Here's the next installment of the Wish-of-the-Month Club. You can revisit the first part, too, if you've missed it. I'd meant to post it within a week of the first part, so apologies all around to anyone who has been tapping a foot waiting for it. Enjoy!

Paging Through Wishes

Some ready-made files are available for this section:

  • wishes-ex2.xsl: The second iteration of the stylesheet in development.

Now we've got a way to make queries against Amazon Web Services, not entirely unlike what you might be used to if you tinker with MySQL databases on a regular basis. At this point, though, we still have a bit of refining to make to this query. If you take a look at the data produced by the query in its current state, and compare that to what you see on wishlists in your browser, you should notice some things missing.

If you look at my wishlist, you'll notice that items span several pages when visited by browser. As it turns out, AWS queries work in a similar fashion--each query returns only a limited number of items (about 10), and an additional parameter supplied to further queries is required to step through further pages of results. So, using what we've built so far will only get us to the first page of wishlist items; to get all of the items, we'll need a way to step through all of the pages.

In playing with this, I experienced a bit of hairpulling frustration: The AWS documentation, under "Generating Additional Product Results", claims that XML returned by the service will supply a count of the total pages available for a given query. And although I see this element present in other types of searches, the TotalPages element is absent when querying on wishlists. This may be a bug, or it may be an undocumented change in the service--either way, it was a surprise and leaves me with no official way to know how many pages I need to ask for in order to have a complete set of data.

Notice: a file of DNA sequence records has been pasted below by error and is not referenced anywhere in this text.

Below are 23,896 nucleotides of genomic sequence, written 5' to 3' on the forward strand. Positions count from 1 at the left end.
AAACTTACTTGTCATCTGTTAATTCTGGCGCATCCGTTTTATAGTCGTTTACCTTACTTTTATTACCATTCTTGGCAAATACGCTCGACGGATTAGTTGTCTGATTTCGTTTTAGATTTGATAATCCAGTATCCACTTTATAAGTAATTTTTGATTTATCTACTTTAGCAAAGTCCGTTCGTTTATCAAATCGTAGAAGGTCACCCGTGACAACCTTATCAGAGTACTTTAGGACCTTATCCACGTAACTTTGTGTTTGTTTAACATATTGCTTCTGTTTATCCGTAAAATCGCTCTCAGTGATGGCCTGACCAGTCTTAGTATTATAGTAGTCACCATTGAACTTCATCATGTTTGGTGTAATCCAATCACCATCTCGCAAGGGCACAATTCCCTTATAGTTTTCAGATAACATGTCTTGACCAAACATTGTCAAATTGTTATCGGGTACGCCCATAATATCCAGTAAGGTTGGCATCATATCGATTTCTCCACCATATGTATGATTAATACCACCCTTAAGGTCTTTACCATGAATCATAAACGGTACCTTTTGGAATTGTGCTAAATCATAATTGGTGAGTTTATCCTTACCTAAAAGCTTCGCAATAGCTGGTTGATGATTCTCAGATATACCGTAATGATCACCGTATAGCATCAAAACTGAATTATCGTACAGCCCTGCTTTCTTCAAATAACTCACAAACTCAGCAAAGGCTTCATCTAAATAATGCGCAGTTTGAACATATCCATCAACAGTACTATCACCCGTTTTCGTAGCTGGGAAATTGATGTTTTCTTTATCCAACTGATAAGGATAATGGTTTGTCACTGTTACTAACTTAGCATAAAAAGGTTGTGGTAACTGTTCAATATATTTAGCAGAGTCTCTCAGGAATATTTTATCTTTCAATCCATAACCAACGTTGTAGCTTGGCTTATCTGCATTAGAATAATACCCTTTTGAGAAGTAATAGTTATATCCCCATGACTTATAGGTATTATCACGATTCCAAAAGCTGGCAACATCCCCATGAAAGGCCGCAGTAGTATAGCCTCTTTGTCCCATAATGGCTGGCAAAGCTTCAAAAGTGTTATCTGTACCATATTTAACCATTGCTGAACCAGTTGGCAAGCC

With some further tinkering, though, I figured out a workaround: If a query is made for a page number beyond the final page, the XML returned will be a duplicate of the final page. Once I see a duplicate item appear, I know it's time to stop paging through results. This is completely undocumented behavior, and could break at any time (ie. if Amazon decided to start issuing an error for a page index out of bounds), but it'll work for now.

This calls for reworking the processWishlist template. For a given wishlist, it will need to iterate through a sequence of page numbers, requesting XML from AWS for each, stopping when the first duplicate page is found. Since XSLT is heavily steeped in functional programming concepts, this sort of iteration in XSLT is best done with recursion:

  <xsl:template name="processWishlist">

    <xsl:param name="wishlist" />              <!-- Wishlist ID -->
    <xsl:param name="max"   select="50" />     <!-- Arbitrary upper loop limit -->
    <xsl:param name="curr_page" select="1" />  <!-- Curr page # -->
    <xsl:param name="prev_first_asin" />       <!-- Keeping track of repeats -->

The first modification to this template is the addition of three parameters:

  • max provides an arbitrary upper limit to the number of pages through which this template will iterate.
  • curr_page contains the number of the page to be requested in this iteration.
  • prev_first_asin will contain the ASIN number of the first item from the previous iteration's page of results.

Next, we modify the URL used to query for wishlist data:

    <!-- Fetch the wishlist products -->
    <xsl:variable name="details" select="document(concat(
                  'page=',$curr_page))//Details" />